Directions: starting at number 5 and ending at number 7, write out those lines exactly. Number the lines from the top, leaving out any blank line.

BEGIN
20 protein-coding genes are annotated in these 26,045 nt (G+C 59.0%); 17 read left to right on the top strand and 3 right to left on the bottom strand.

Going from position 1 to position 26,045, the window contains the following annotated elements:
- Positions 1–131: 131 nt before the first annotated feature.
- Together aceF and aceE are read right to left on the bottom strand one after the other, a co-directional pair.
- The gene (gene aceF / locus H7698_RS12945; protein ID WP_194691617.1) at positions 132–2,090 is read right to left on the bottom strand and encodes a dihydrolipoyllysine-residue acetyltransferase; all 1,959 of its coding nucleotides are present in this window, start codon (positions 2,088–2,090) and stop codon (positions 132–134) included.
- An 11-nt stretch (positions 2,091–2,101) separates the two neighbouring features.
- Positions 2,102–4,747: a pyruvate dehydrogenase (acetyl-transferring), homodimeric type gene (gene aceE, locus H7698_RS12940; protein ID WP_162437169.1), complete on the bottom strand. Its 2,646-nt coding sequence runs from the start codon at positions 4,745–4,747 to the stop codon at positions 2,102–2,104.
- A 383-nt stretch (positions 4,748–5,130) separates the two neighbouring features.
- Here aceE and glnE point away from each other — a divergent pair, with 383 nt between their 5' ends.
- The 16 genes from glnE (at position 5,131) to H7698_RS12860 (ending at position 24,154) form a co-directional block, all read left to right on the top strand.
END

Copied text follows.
- The gene (gene aceF / locus H7698_RS12945; protein ID WP_194691617.1) at positions 132–2,090 is read right to left on the bottom strand and encodes a dihydrolipoyllysine-residue acetyltransferase; all 1,959 of its coding nucleotides are present in this window, start codon (positions 2,088–2,090) and stop codon (positions 132–134) included.
- An 11-nt stretch (positions 2,091–2,101) separates the two neighbouring features.
- Positions 2,102–4,747: a pyruvate dehydrogenase (acetyl-transferring), homodimeric type gene (gene aceE, locus H7698_RS12940; protein ID WP_162437169.1), complete on the bottom strand. Its 2,646-nt coding sequence runs from the start codon at positions 4,745–4,747 to the stop codon at positions 2,102–2,104.